Sheep: Unusual lambing issues an eye-opener for students
With the exception of a small number of second repeats we have now completed the lambing season at Lyons.
Attention is now shifting to maximising grass and lamb growth in the difficult weather conditions that have persisted up until the time of writing.
Lambing went well this year with lambs demonstrating great vigour and ewes lambing down with good colostrum and milk supply.
As ever, we did record one or two unusual issues, and while not having any detrimental impact overall, they proved interesting for ourselves and the students alike.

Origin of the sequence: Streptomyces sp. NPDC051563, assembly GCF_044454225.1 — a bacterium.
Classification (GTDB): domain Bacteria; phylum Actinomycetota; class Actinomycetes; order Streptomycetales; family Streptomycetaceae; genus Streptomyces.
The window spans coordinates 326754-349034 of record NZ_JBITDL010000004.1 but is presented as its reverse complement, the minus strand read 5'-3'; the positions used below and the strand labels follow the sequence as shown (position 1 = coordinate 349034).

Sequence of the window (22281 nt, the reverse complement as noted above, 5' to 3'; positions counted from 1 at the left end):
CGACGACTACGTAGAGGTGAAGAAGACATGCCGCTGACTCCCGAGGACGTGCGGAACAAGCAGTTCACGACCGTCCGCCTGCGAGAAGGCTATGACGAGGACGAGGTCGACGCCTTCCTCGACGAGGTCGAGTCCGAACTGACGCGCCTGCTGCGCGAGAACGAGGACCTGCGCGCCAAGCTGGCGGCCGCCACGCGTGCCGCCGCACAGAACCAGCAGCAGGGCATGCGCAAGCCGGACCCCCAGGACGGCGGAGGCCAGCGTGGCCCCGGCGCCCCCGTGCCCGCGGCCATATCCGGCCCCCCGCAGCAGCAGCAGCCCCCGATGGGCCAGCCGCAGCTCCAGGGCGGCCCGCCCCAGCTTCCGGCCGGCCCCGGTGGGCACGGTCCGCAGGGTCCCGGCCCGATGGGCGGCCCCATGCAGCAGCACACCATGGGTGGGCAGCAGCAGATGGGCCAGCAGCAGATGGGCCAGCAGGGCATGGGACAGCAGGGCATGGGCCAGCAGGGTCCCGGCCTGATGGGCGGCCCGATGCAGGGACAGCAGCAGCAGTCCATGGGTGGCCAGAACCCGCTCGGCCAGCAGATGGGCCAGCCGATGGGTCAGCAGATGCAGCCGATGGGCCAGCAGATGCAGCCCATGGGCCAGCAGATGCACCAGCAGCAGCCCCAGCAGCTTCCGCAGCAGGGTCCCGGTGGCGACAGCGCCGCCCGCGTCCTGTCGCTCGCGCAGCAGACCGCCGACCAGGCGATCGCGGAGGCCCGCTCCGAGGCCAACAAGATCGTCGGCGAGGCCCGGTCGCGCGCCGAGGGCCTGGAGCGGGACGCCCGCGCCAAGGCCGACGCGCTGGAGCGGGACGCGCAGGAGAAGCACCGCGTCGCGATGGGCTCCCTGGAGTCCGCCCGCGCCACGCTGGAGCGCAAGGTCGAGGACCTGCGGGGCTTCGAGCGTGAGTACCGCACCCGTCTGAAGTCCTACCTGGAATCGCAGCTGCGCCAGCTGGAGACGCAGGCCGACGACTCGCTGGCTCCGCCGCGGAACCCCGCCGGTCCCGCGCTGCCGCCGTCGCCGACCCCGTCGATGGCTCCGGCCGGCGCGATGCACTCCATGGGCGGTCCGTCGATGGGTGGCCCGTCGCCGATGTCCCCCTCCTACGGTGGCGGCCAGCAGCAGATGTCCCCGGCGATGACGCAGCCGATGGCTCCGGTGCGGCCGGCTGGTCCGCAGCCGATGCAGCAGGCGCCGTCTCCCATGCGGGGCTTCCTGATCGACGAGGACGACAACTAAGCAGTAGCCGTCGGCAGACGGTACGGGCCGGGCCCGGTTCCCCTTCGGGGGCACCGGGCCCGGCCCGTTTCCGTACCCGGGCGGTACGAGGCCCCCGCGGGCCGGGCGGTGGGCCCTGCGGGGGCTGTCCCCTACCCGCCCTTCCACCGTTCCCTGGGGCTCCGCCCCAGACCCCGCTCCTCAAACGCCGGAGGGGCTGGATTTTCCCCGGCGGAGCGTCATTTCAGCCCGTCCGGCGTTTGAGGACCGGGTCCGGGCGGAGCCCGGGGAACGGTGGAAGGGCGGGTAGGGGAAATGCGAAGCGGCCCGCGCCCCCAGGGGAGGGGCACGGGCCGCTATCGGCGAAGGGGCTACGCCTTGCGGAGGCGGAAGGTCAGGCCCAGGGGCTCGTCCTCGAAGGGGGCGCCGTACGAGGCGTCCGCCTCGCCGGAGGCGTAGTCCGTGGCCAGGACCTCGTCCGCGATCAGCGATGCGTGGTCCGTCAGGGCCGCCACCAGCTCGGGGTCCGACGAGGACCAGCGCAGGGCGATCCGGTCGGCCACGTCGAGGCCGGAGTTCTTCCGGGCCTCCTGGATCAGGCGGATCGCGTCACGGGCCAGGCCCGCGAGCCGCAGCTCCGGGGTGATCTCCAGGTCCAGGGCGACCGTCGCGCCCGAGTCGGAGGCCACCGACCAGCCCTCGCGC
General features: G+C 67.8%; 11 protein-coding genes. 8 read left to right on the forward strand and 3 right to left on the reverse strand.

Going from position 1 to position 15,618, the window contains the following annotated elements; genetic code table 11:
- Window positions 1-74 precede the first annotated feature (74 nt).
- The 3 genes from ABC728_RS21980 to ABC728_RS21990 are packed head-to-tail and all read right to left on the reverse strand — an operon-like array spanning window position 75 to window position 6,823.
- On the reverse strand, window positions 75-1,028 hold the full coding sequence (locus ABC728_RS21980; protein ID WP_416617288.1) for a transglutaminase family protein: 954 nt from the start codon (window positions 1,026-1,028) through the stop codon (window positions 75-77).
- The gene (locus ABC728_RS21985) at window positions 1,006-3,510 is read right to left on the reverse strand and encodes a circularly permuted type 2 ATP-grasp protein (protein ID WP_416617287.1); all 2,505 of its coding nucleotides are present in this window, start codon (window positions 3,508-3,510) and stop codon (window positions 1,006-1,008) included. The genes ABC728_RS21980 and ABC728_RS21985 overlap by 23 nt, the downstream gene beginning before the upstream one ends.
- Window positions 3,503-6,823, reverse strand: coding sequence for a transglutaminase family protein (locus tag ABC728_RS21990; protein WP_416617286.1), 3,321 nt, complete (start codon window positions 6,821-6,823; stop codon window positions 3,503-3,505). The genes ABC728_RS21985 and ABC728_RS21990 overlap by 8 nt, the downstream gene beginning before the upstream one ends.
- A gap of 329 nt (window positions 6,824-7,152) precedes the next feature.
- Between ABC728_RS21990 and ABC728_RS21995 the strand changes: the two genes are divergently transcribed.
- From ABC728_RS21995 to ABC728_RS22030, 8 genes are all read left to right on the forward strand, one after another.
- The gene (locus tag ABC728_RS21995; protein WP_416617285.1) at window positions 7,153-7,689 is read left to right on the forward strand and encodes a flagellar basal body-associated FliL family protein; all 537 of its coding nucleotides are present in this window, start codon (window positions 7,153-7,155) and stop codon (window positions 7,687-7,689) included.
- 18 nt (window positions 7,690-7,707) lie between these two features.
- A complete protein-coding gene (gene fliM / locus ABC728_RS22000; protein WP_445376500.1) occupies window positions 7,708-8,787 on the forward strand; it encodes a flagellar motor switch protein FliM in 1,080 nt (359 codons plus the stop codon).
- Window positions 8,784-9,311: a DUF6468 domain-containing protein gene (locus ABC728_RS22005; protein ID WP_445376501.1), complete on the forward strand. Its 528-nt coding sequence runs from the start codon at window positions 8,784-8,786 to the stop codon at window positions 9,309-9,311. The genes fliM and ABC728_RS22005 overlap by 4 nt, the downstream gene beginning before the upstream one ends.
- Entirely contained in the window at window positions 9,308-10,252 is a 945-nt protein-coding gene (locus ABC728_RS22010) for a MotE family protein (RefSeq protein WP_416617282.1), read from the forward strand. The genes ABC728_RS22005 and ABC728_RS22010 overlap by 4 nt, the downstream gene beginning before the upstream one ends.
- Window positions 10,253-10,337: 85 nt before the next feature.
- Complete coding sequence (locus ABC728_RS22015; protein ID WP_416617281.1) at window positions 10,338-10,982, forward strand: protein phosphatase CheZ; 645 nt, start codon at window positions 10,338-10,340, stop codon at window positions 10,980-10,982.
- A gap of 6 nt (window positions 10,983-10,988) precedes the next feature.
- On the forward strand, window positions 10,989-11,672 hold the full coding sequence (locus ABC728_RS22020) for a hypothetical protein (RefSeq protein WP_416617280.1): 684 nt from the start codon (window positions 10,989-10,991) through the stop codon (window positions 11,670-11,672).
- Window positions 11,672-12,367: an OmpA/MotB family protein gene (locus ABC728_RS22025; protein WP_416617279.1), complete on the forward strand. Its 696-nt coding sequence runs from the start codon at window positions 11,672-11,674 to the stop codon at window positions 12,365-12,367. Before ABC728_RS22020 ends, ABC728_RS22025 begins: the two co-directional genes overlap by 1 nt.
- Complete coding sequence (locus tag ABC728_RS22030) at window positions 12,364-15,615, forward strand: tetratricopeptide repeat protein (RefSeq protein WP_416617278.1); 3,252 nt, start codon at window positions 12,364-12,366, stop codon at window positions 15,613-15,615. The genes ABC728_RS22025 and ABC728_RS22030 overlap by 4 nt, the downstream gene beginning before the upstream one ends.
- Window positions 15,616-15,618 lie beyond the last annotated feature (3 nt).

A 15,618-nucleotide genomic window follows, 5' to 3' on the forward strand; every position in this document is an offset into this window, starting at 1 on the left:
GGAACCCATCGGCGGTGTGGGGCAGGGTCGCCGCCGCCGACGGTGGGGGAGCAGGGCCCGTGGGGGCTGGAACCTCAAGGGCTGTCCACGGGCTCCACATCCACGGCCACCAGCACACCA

We had one triplet bearing ewe who was very large, because of a massive fluid volume in the uterus.
In the latter stages of pregnancy this resulted in the development of bloat, which was treated by the insertion of a trochar. Ultimately this ewe was induced to lamb and produced a small set of triplets who required a lot of care for a few days.
More worryingly, ewes with young lambs at foot were attacked by dogs shortly after turnout. Luckily these were spotted before any damage was done, but dog owners do need to exercise great care in the control of their animals. A dog attack can have detrimental short and long-term effects on a flock and is very distressing for flock and flock owner alike.
Perhaps there is just greater reporting of these incidents in the various forms of media but the problem does appear to be getting more common.